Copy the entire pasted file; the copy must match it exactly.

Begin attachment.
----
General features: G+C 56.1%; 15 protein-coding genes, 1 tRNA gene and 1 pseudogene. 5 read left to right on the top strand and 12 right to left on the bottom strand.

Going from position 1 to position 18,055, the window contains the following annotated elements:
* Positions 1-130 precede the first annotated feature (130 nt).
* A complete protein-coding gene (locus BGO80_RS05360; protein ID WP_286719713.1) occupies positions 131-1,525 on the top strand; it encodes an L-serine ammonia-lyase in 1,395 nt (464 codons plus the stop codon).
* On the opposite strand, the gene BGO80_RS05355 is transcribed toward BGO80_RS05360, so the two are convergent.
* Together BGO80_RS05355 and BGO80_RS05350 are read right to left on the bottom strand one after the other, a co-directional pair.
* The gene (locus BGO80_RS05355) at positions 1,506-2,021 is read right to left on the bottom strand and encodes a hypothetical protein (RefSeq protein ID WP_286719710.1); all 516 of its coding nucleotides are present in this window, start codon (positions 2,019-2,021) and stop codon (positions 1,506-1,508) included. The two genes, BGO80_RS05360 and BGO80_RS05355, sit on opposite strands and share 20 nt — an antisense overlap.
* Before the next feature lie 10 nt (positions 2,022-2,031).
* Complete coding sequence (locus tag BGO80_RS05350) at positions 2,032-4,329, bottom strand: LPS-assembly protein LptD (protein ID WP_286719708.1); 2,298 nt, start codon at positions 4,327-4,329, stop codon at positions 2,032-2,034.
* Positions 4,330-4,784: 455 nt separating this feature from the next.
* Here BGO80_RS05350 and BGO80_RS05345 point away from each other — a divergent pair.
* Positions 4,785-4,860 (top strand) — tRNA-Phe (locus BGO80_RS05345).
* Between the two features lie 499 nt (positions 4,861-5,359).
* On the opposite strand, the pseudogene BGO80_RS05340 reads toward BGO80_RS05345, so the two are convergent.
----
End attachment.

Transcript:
General features: G+C 56.1%; 15 protein-coding genes, 1 tRNA gene and 1 pseudogene. 5 read left to right on the top strand and 12 right to left on the bottom strand.

Going from position 1 to position 18,055, the window contains the following annotated elements:
* Positions 1-130 precede the first annotated feature (130 nt).
* A complete protein-coding gene (locus BGO80_RS05360; protein ID WP_286719713.1) occupies positions 131-1,525 on the top strand; it encodes an L-serine ammonia-lyase in 1,395 nt (464 codons plus the stop codon).
* On the opposite strand, the gene BGO80_RS05355 is transcribed toward BGO80_RS05360, so the two are convergent.
* Together BGO80_RS05355 and BGO80_RS05350 are read right to left on the bottom strand one after the other, a co-directional pair.
* The gene (locus BGO80_RS05355) at positions 1,506-2,021 is read right to left on the bottom strand and encodes a hypothetical protein (RefSeq protein ID WP_286719710.1); all 516 of its coding nucleotides are present in this window, start codon (positions 2,019-2,021) and stop codon (positions 1,506-1,508) included. The two genes, BGO80_RS05360 and BGO80_RS05355, sit on opposite strands and share 20 nt — an antisense overlap.
* Before the next feature lie 10 nt (positions 2,022-2,031).
* Complete coding sequence (locus tag BGO80_RS05350) at positions 2,032-4,329, bottom strand: LPS-assembly protein LptD (protein ID WP_286719708.1); 2,298 nt, start codon at positions 4,327-4,329, stop codon at positions 2,032-2,034.
* Positions 4,330-4,784: 455 nt separating this feature from the next.
* Here BGO80_RS05350 and BGO80_RS05345 point away from each other — a divergent pair.
* Positions 4,785-4,860 (top strand) — tRNA-Phe (locus BGO80_RS05345).
* Between the two features lie 499 nt (positions 4,861-5,359).
* On the opposite strand, the pseudogene BGO80_RS05340 reads toward BGO80_RS05345, so the two are convergent.